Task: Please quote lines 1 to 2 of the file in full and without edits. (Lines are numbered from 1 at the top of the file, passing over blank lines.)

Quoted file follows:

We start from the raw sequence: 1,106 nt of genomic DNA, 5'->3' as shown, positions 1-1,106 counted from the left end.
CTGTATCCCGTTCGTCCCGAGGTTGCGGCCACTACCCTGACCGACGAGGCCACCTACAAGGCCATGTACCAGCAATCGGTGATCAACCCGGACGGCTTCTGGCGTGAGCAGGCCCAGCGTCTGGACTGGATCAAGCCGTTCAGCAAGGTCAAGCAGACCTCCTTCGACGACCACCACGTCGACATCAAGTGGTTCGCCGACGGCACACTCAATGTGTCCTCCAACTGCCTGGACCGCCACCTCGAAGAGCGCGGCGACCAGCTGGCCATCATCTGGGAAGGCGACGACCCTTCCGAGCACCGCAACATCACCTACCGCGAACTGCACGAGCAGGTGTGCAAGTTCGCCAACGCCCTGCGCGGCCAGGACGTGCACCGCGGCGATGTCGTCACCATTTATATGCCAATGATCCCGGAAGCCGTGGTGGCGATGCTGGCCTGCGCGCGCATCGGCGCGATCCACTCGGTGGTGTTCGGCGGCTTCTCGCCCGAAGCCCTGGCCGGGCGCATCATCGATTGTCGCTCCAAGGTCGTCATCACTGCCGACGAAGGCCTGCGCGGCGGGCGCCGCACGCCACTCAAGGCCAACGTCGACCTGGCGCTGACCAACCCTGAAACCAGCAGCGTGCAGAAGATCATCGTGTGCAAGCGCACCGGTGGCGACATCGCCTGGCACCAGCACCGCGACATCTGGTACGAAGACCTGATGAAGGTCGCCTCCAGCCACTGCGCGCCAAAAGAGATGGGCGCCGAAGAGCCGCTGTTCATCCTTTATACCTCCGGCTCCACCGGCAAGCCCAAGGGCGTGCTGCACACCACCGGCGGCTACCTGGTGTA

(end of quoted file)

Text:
We start from the raw sequence: 1,106 nt of genomic DNA, 5'->3' as shown, positions 1-1,106 counted from the left end.
CTGTATCCCGTTCGTCCCGAGGTTGCGGCCACTACCCTGACCGACGAGGCCACCTACAAGGCCATGTACCAGCAATCGGTGATCAACCCGGACGGCTTCTGGCGTGAGCAGGCCCAGCGTCTGGACTGGATCAAGCCGTTCAGCAAGGTCAAGCAGACCTCCTTCGACGACCACCACGTCGACATCAAGTGGTTCGCCGACGGCACACTCAATGTGTCCTCCAACTGCCTGGACCGCCACCTCGAAGAGCGCGGCGACCAGCTGGCCATCATCTGGGAAGGCGACGACCCTTCCGAGCACCGCAACATCACCTACCGCGAACTGCACGAGCAGGTGTGCAAGTTCGCCAACGCCCTGCGCGGCCAGGACGTGCACCGCGGCGATGTCGTCACCATTTATATGCCAATGATCCCGGAAGCCGTGGTGGCGATGCTGGCCTGCGCGCGCATCGGCGCGATCCACTCGGTGGTGTTCGGCGGCTTCTCGCCCGAAGCCCTGGCCGGGCGCATCATCGATTGTCGCTCCAAGGTCGTCATCACTGCCGACGAAGGCCTGCGCGGCGGGCGCCGCACGCCACTCAAGGCCAACGTCGACCTGGCGCTGACCAACCCTGAAACCAGCAGCGTGCAGAAGATCATCGTGTGCAAGCGCACCGGTGGCGACATCGCCTGGCACCAGCACCGCGACATCTGGTACGAAGACCTGATGAAGGTCGCCTCCAGCCACTGCGCGCCAAAAGAGATGGGCGCCGAAGAGCCGCTGTTCATCCTTTATACCTCCGGCTCCACCGGCAAGCCCAAGGGCGTGCTGCACACCACCGGCGGCTACCTGGTGTA